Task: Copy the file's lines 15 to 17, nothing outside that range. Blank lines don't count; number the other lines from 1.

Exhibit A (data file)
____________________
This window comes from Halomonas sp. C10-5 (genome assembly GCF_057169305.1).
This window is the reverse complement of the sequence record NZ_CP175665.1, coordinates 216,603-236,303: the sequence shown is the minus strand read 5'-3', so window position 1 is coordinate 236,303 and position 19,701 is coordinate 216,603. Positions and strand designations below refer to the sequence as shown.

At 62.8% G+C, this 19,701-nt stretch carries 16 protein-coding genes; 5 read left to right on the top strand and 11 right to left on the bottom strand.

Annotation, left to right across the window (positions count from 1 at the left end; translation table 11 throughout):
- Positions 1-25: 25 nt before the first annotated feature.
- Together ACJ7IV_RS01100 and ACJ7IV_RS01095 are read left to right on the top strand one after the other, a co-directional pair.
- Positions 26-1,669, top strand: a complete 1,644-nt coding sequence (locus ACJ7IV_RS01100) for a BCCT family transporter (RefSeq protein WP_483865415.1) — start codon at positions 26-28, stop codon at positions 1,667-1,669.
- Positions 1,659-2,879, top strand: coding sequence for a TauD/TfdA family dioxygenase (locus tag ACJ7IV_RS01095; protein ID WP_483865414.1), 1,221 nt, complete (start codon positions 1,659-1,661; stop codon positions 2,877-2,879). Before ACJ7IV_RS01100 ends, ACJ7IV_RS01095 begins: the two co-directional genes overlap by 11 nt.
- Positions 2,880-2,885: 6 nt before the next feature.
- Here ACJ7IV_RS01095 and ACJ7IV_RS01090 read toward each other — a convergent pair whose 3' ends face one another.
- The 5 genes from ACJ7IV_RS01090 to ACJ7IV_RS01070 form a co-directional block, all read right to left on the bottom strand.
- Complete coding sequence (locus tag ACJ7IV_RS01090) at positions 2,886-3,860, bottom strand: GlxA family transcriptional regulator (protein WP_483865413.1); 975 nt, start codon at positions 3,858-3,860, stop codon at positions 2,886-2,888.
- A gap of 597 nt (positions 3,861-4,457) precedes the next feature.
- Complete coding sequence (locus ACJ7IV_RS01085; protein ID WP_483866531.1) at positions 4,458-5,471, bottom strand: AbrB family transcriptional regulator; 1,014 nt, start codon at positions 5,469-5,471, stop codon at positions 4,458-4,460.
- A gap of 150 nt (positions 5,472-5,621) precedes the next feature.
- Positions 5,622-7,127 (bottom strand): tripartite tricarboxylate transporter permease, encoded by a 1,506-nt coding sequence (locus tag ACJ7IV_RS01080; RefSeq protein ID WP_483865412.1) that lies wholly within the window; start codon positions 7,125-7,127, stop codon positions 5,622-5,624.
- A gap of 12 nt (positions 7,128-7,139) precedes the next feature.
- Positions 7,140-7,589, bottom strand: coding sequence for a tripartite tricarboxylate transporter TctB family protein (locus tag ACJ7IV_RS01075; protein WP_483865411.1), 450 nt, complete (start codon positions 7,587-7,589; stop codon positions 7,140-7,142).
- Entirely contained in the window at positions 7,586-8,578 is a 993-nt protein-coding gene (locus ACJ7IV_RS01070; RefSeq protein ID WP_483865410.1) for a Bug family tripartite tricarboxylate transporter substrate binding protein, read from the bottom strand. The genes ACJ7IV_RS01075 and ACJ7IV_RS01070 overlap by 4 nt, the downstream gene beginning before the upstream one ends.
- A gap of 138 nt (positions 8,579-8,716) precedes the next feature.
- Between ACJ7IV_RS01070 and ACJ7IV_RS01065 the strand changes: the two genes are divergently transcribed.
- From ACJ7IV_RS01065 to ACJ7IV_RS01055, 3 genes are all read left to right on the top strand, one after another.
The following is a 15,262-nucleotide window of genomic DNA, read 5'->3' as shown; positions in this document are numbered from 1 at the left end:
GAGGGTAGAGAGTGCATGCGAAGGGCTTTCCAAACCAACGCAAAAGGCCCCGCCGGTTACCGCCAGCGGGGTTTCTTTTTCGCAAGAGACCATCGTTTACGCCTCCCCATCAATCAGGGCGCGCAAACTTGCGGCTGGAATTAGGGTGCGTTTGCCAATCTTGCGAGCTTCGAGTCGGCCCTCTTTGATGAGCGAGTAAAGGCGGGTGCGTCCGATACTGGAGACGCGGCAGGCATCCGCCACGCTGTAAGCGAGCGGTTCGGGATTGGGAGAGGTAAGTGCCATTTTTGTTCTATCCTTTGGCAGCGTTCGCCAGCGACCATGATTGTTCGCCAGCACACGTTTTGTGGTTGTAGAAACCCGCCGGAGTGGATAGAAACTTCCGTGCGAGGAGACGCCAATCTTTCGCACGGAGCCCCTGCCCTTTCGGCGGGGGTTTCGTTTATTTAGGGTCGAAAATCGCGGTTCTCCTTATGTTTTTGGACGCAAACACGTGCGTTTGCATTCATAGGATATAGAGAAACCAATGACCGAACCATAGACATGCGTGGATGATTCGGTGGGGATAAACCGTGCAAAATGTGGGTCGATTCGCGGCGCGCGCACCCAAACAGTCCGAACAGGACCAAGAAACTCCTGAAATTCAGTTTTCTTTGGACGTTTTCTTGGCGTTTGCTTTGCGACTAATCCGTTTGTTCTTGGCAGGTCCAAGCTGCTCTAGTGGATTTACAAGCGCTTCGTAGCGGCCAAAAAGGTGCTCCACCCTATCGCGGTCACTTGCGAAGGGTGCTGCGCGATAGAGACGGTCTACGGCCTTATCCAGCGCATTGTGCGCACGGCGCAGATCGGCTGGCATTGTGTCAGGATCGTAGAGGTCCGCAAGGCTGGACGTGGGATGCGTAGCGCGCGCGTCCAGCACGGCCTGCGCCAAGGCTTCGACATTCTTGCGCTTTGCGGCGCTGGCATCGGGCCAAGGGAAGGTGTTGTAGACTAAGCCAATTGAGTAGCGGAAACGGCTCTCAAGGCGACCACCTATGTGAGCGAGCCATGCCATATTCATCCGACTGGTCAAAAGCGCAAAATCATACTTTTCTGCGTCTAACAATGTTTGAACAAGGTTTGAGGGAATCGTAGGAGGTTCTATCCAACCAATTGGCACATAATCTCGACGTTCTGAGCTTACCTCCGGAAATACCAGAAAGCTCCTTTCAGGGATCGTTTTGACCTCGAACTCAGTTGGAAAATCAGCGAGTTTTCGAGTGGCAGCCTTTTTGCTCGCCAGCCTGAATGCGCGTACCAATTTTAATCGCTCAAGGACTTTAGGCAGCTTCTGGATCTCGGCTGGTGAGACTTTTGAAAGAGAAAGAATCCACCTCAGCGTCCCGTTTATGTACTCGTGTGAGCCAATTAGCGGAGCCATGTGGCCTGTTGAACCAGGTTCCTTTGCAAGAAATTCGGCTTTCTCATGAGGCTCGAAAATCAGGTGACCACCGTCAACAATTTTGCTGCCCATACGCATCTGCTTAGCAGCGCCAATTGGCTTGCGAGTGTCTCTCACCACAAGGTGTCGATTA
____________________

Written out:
- A gap of 150 nt (positions 5,472-5,621) precedes the next feature.
- Positions 5,622-7,127 (bottom strand): tripartite tricarboxylate transporter permease, encoded by a 1,506-nt coding sequence (locus tag ACJ7IV_RS01080; RefSeq protein ID WP_483865412.1) that lies wholly within the window; start codon positions 7,125-7,127, stop codon positions 5,622-5,624.
- A gap of 12 nt (positions 7,128-7,139) precedes the next feature.